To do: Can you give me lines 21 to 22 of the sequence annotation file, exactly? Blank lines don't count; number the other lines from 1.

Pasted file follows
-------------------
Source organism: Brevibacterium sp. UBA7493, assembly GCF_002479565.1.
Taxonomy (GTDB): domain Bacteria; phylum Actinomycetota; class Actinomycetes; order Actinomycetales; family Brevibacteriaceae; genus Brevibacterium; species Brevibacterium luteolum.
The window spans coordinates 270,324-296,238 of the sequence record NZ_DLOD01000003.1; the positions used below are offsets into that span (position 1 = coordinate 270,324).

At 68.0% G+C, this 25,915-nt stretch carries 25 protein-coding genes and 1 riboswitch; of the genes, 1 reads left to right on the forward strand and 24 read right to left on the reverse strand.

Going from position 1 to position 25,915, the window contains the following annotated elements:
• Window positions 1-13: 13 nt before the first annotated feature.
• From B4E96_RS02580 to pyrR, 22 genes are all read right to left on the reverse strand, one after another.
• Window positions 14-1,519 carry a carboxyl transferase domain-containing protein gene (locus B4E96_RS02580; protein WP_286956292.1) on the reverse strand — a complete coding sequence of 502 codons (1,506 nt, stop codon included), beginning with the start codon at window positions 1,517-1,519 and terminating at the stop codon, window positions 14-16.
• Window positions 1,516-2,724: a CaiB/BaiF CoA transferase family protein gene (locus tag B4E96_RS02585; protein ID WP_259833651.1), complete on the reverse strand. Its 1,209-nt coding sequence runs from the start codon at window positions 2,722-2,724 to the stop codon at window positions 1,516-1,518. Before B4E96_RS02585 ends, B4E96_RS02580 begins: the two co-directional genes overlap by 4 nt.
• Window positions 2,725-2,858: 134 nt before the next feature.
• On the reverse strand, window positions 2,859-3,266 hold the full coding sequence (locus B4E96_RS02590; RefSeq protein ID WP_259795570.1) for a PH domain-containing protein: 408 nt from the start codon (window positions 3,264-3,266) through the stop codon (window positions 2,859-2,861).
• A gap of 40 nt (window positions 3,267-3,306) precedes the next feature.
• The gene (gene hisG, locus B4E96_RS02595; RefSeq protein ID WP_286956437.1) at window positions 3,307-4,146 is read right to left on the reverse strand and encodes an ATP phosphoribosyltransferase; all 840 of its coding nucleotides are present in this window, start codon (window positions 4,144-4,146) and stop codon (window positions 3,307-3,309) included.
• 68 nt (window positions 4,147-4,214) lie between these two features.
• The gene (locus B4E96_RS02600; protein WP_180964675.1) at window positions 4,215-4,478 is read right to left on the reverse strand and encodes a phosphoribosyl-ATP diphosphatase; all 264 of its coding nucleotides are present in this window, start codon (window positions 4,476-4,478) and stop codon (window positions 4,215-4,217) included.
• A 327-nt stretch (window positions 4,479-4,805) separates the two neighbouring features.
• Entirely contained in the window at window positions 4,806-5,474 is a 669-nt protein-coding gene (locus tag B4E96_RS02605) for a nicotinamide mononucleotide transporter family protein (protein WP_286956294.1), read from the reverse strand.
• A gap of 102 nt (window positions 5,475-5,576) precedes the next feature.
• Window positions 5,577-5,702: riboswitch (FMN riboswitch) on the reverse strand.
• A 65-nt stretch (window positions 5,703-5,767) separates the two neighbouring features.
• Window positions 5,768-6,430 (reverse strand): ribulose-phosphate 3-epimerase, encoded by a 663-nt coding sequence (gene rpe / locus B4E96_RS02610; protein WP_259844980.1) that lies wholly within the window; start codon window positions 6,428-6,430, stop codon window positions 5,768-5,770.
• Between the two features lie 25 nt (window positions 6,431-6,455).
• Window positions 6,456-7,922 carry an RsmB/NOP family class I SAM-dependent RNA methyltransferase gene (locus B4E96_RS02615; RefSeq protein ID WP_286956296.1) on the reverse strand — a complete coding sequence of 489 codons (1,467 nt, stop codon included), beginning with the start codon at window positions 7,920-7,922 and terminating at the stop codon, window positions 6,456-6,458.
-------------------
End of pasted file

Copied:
• Window positions 5,768-6,430 (reverse strand): ribulose-phosphate 3-epimerase, encoded by a 663-nt coding sequence (gene rpe / locus B4E96_RS02610; protein WP_259844980.1) that lies wholly within the window; start codon window positions 6,428-6,430, stop codon window positions 5,768-5,770.
• Between the two features lie 25 nt (window positions 6,431-6,455).